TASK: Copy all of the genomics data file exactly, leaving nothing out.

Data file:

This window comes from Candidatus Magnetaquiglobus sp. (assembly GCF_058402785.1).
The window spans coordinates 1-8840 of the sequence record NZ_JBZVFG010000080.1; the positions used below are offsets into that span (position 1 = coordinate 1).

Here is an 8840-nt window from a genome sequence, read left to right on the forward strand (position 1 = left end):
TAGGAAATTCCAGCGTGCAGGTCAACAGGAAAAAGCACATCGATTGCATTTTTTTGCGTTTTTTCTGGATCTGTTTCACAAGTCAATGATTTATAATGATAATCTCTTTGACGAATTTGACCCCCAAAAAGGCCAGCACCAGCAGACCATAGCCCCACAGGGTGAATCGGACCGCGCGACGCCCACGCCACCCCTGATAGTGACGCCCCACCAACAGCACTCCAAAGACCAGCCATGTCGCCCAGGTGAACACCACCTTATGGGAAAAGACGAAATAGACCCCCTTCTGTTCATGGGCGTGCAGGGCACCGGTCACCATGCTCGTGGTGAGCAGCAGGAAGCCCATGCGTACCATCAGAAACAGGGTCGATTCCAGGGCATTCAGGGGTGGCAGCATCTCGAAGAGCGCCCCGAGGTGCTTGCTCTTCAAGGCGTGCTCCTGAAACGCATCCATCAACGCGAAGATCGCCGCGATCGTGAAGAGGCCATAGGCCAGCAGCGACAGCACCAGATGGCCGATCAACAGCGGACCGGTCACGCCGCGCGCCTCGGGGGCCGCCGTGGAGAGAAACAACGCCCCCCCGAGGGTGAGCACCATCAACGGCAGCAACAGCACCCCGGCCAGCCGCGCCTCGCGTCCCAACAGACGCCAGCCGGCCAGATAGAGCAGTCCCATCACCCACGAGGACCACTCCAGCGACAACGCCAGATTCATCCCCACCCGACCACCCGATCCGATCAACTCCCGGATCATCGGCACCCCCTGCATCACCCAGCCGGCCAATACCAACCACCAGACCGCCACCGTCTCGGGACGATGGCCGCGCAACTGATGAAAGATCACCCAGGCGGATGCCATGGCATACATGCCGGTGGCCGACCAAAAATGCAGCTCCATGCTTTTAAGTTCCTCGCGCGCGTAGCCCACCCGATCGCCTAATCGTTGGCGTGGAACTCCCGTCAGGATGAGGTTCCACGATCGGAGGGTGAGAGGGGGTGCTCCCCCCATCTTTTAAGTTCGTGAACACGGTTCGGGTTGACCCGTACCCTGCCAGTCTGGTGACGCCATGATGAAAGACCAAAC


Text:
This window comes from Candidatus Magnetaquiglobus sp. (assembly GCF_058402785.1).
The window spans coordinates 1-8840 of the sequence record NZ_JBZVFG010000080.1; the positions used below are offsets into that span (position 1 = coordinate 1).

Here is an 8840-nt window from a genome sequence, read left to right on the forward strand (position 1 = left end):
TAGGAAATTCCAGCGTGCAGGTCAACAGGAAAAAGCACATCGATTGCATTTTTTTGCGTTTTTTCTGGATCTGTTTCACAAGTCAATGATTTATAATGATAATCTCTTTGACGAATTTGACCCCCAAAAAGGCCAGCACCAGCAGACCATAGCCCCACAGGGTGAATCGGACCGCGCGACGCCCACGCCACCCCTGATAGTGACGCCCCACCAACAGCACTCCAAAGACCAGCCATGTCGCCCAGGTGAACACCACCTTATGGGAAAAGACGAAATAGACCCCCTTCTGTTCATGGGCGTGCAGGGCACCGGTCACCATGCTCGTGGTGAGCAGCAGGAAGCCCATGCGTACCATCAGAAACAGGGTCGATTCCAGGGCATTCAGGGGTGGCAGCATCTCGAAGAGCGCCCCGAGGTGCTTGCTCTTCAAGGCGTGCTCCTGAAACGCATCCATCAACGCGAAGATCGCCGCGATCGTGAAGAGGCCATAGGCCAGCAGCGACAGCACCAGATGGCCGATCAACAGCGGACCGGTCACGCCGCGCGCCTCGGGGGCCGCCGTGGAGAGAAACAACGCCCCCCCGAGGGTGAGCACCATCAACGGCAGCAACAGCACCCCGGCCAGCCGCGCCTCGCGTCCCAACAGACGCCAGCCGGCCAGATAGAGCAGTCCCATCACCCACGAGGACCACTCCAGCGACAACGCCAGATTCATCCCCACCCGACCACCCGATCCGATCAACTCCCGGATCATCGGCACCCCCTGCATCACCCAGCCGGCCAATACCAACCACCAGACCGCCACCGTCTCGGGACGATGGCCGCGCAACTGATGAAAGATCACCCAGGCGGATGCCATGGCATACATGCCGGTGGCCGACCAAAAATGCAGCTCCATGCTTTTAAGTTCCTCGCGCGCGTAGCCCACCCGATCGCCTAATCGTTGGCGTGGAACTCCCGTCAGGATGAGGTTCCACGATCGGAGGGTGAGAGGGGGTGCTCCCCCCATCTTTTAAGTTCGTGAACACGGTTCGGGTTGACCCGTACCCTGCCAGTCTGGTGACGCCATGATGAAAGACCAAAC